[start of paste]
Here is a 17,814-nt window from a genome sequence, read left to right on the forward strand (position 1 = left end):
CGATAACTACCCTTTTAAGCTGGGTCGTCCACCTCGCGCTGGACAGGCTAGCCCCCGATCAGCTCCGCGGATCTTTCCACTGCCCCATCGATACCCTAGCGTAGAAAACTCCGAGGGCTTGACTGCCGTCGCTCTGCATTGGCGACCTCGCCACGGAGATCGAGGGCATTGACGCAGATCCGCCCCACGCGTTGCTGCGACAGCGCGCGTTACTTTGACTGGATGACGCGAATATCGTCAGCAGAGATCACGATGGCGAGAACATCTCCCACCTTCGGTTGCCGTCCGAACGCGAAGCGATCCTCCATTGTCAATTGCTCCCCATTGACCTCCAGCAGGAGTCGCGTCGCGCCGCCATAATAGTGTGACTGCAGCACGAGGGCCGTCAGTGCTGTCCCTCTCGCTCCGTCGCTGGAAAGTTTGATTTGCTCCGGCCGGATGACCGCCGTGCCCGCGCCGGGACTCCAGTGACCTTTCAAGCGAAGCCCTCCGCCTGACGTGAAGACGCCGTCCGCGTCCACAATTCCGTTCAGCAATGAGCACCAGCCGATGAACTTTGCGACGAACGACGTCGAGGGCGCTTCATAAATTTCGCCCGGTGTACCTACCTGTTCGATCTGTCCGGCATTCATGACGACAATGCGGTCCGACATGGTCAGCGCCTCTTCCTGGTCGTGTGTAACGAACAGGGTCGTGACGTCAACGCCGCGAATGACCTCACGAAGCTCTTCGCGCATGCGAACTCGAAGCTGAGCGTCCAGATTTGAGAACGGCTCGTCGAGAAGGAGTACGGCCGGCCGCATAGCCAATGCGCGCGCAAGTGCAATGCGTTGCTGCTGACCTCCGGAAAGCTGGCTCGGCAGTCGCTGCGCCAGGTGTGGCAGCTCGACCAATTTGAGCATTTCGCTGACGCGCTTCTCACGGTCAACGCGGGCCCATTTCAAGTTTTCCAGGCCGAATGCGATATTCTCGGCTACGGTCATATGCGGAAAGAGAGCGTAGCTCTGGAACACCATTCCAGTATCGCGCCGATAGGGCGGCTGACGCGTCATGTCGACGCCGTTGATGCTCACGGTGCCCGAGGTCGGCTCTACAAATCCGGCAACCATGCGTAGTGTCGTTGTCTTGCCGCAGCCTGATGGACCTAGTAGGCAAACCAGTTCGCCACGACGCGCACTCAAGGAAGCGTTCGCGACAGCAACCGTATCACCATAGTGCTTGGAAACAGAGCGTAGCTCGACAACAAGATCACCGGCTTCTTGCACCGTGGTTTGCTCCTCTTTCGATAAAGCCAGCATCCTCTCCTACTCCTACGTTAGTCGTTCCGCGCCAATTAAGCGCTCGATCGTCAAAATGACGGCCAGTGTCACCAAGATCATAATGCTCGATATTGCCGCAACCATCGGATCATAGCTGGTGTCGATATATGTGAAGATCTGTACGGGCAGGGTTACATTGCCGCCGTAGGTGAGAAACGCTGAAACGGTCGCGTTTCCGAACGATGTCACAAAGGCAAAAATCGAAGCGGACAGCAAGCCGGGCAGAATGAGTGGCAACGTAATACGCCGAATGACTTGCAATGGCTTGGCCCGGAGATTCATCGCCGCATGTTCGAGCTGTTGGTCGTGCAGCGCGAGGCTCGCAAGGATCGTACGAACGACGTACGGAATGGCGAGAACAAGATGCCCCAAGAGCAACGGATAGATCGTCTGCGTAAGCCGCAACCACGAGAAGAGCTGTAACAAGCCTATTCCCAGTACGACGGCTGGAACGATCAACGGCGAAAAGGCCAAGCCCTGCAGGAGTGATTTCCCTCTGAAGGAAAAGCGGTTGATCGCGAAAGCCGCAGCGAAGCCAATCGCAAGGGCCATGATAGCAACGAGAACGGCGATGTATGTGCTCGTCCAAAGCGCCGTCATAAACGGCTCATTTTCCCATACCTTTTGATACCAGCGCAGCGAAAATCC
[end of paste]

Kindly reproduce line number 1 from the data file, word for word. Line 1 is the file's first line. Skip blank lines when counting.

Here is a 17,814-nt window from a genome sequence, read left to right on the forward strand (position 1 = left end):